Stepping Back, Looking Closer:
by K. S. Volcjak
There's nothing like a good illness to put things in perspective. Some of my fondest memories are rooted in times of sickness. Weird, I know.
The first incidence occurred when I was in high school. Mono was going around my circle of friends and I got it. Considering the mythology that surrounds mono in high school, that was something of an accomplishment for someone who hadn't had a real date until that fall.
But heartbreak goes along with first dates. Regular school attendance requires you to see the object and cause of that heartbreak on a daily basis. Mono got me out of that for six weeks.
For six weeks, I stayed home. My parents' business was run out of our house, which allowed my mom to give just the right amount of attention to a sick teenager. We kept each other company. I slept, read, and kept up with my homework on an "as you feel up to it" basis. As I began to mend, my mom and I did things together: cooking, sewing, running errands. It was winter, and I remember sitting next to the fire in the quiet, snow-brightened sunshine of our living room. No worries. It was wonderful.
Then there was the time I was in college. I was working, pledging a service fraternity, getting into real engineering courses, had a term paper to finish. I came down with bronchitis. I couldn't stay in our apartment because I couldn't breathe there: my roommate had a dog and the house was covered in dog hair. I ended up in the old Clark Infirmary at N.C. State. They told me school would have to wait and put me to bed. With the doctor's official permission, the anxieties collapsed and I slept for three days. When I did wake, there was a nice nurse to give me medicine with ginger ale or Coca Cola, just like my mother did when I was little. All that was missing was the sweet aroma of paregoric.
I wasn't sick when I went to the hospital to have my children, but they were both C-sections, so I wasn't rushed in and rushed out. It was restful because the boundaries were clear: my job was to take care of myself and my baby. The bright, uncluttered room allowed me a vacation from the million tasks waiting for me at home.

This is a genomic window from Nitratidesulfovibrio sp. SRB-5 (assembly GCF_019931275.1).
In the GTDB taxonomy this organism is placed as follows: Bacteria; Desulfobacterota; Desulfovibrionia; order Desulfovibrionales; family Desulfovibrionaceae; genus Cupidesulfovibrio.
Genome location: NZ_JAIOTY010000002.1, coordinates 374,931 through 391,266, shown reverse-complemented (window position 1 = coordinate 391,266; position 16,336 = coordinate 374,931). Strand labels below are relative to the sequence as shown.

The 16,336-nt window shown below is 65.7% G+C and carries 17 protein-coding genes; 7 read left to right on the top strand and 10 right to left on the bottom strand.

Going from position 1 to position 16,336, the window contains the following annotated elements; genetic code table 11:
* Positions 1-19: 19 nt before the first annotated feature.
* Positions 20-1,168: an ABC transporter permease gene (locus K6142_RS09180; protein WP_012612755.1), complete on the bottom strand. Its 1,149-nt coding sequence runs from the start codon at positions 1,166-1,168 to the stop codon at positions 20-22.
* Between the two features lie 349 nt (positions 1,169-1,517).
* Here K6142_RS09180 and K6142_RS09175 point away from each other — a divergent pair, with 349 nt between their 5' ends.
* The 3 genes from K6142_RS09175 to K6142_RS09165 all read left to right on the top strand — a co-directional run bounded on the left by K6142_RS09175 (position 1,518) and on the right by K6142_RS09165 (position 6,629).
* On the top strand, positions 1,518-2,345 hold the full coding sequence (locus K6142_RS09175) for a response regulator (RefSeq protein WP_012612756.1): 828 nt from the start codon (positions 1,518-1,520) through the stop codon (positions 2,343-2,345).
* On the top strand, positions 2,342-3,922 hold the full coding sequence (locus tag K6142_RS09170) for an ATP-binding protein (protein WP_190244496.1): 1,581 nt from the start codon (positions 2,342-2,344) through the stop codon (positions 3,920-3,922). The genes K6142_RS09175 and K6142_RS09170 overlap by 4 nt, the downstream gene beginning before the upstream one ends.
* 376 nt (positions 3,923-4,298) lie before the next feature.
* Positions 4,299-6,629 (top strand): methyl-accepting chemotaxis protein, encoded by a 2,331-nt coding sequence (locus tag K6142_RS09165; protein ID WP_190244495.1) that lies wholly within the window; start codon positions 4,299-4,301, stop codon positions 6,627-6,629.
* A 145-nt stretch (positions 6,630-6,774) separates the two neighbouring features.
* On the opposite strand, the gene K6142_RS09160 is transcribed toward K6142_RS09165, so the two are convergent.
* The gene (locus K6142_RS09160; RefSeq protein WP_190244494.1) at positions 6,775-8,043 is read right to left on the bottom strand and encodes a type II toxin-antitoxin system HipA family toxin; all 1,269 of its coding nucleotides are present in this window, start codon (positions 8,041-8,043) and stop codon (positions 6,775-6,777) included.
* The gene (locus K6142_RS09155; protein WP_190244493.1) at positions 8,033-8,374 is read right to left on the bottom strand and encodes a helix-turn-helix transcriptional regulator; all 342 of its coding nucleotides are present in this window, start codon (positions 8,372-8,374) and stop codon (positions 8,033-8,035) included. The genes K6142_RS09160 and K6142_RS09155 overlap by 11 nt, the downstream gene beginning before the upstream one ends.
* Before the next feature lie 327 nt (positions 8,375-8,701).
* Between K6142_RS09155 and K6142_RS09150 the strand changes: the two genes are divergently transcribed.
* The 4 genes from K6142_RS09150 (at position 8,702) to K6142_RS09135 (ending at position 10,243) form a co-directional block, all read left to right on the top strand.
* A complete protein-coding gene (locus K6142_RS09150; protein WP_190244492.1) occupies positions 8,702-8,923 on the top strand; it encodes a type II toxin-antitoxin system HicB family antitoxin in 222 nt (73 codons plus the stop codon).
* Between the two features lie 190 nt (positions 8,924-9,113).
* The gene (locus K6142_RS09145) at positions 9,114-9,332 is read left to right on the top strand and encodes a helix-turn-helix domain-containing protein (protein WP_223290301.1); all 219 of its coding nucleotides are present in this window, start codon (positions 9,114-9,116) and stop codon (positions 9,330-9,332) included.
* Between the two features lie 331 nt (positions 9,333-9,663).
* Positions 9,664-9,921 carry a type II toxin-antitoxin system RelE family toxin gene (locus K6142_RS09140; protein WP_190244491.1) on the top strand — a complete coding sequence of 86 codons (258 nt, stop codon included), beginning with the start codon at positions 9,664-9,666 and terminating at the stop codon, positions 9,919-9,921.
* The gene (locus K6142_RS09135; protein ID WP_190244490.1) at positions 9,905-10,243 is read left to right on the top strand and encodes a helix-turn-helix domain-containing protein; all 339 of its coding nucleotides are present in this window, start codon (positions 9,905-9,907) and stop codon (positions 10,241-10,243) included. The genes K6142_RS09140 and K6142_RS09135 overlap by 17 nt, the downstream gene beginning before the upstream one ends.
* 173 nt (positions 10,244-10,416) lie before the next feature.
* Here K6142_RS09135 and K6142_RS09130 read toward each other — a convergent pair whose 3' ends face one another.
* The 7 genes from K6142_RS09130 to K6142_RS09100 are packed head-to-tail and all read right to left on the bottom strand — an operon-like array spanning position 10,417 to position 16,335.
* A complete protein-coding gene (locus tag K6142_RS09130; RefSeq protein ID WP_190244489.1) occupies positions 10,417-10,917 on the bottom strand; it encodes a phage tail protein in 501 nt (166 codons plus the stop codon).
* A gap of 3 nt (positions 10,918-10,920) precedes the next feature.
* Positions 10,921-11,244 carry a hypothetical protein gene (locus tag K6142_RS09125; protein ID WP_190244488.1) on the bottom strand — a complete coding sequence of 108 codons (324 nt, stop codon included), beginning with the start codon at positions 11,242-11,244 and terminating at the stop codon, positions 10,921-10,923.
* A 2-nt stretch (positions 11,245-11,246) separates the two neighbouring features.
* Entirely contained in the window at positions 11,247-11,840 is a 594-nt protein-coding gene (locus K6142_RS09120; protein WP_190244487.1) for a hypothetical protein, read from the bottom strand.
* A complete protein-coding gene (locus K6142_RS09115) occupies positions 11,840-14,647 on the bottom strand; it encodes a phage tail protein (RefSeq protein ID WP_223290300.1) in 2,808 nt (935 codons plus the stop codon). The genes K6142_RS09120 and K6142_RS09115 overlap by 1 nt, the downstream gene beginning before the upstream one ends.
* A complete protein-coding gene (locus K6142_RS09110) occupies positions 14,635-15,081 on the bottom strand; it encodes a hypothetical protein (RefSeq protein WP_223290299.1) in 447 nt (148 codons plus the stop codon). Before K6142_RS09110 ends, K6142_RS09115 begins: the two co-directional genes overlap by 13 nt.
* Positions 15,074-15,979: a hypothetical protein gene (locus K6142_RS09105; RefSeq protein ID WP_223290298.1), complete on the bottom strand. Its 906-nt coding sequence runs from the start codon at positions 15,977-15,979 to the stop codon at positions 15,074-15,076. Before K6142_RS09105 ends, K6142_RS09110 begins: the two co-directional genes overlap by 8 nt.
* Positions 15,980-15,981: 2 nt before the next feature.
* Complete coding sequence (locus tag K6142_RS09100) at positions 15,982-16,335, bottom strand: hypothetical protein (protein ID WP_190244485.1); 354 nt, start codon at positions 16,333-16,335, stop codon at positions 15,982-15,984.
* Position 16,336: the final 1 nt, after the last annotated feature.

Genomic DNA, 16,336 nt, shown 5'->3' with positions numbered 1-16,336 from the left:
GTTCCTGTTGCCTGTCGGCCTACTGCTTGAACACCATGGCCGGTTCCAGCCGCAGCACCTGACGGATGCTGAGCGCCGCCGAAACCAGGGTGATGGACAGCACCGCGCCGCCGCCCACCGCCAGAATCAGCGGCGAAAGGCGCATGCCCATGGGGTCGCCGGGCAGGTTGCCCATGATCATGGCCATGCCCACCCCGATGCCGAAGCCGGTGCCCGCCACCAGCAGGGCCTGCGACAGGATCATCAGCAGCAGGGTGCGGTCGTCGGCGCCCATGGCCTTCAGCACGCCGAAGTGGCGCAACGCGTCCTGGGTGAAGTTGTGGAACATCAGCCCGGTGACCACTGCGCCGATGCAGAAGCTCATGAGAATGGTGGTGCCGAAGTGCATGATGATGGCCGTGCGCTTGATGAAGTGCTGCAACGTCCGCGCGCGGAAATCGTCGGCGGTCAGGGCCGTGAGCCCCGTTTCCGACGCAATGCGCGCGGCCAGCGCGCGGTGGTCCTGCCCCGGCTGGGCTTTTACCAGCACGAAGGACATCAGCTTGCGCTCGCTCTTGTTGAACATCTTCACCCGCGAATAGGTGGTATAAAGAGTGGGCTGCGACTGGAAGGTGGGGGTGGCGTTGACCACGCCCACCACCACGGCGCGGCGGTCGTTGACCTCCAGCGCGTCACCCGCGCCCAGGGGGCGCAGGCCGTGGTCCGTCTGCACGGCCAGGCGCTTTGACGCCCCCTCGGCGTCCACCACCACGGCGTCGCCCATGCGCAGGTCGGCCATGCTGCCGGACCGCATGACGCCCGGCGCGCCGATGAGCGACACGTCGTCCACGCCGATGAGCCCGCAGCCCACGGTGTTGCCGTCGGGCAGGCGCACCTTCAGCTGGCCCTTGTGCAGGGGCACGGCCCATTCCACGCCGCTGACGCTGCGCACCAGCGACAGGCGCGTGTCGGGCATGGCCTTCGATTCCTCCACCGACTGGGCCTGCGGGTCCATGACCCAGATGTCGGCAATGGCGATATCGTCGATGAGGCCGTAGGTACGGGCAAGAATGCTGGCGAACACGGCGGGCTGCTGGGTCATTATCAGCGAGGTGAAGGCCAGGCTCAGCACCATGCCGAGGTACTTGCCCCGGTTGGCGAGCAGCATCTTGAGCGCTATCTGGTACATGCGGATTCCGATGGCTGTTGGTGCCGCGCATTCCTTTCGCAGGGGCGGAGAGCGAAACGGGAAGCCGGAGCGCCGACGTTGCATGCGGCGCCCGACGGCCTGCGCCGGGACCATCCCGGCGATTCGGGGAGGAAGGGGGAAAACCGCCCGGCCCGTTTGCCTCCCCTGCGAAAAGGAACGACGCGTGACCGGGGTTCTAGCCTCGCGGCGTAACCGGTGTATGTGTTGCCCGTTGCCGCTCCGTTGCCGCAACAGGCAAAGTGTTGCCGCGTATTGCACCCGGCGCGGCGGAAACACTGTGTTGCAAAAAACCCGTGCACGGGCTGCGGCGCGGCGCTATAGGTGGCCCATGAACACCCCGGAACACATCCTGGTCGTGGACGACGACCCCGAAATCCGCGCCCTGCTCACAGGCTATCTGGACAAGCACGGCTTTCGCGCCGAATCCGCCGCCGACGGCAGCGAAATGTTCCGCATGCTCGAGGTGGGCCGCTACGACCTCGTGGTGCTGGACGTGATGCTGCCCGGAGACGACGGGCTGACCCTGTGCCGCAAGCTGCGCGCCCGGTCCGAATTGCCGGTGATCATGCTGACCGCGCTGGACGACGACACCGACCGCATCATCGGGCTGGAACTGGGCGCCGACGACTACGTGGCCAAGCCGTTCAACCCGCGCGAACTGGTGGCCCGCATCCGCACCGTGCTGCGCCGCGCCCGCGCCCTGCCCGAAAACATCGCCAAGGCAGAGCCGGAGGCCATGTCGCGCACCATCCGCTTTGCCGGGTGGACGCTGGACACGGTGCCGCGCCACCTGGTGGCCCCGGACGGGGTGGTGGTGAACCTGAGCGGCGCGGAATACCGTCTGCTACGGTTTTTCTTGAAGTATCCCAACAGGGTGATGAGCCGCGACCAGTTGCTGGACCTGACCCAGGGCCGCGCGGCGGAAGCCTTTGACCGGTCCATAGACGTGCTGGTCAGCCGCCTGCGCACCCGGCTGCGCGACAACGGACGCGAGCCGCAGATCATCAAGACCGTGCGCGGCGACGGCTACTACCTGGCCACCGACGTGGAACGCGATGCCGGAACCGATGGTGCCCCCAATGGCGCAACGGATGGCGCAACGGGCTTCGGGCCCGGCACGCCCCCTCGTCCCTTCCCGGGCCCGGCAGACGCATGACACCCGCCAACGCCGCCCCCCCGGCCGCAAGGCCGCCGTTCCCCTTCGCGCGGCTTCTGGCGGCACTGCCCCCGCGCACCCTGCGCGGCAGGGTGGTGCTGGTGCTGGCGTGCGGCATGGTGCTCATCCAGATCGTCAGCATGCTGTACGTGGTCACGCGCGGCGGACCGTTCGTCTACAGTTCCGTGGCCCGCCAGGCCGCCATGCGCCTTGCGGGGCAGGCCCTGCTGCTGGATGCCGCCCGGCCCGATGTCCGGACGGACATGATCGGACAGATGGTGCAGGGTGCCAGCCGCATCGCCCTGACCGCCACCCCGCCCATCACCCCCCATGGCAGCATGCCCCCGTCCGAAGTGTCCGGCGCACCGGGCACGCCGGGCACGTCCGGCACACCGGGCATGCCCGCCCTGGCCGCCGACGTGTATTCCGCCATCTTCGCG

That is not to say all illnesses are like this: There was the time I got the chicken pox. I was five and it was the weekend my parents were hosting a big party. It was quite an event, for my parents never had big parties. So, while my brother got to run around with friends and eat potato chips and dip to his heart's content, I had to stay at my grandmother's. She treated me like a princess, but it still wasn't fair.
A few weeks ago, our life was interupted by another time of healing. This time, it was my daughter who was in the hospital (and who got to do the actual resting). Nothing tragic, or even particularly scary (thanks to an observant grandmother who picked up on the symptoms early). We are all well. But we were brought up short, detoured from our normal worries.
A life full of people you love, worthy responsibilities, engrossing interests, and enough drudgery to keep you grounded is a good thing. But there is never enough time for all of it and so choices must be made. I usually feel I could have done better if I had just tried harder.
For me, there is something restful in having those choices taken away. All the foolish fault-finding is burned away in the glaring truth "Nothing else matters right now."
What mattered was reading aloud from a favorite book and making up silly tongue-twisters with my daughter while waiting in the ER. What was important was snuggling together and watching movies, knitting our scarves and cooking omelets. What could wait until she was better were the day to day things, like school work. The body healed and the soul did, too.
It rained a lot that week, but I hope my daughter remembers those days as warm and bright and peaceful.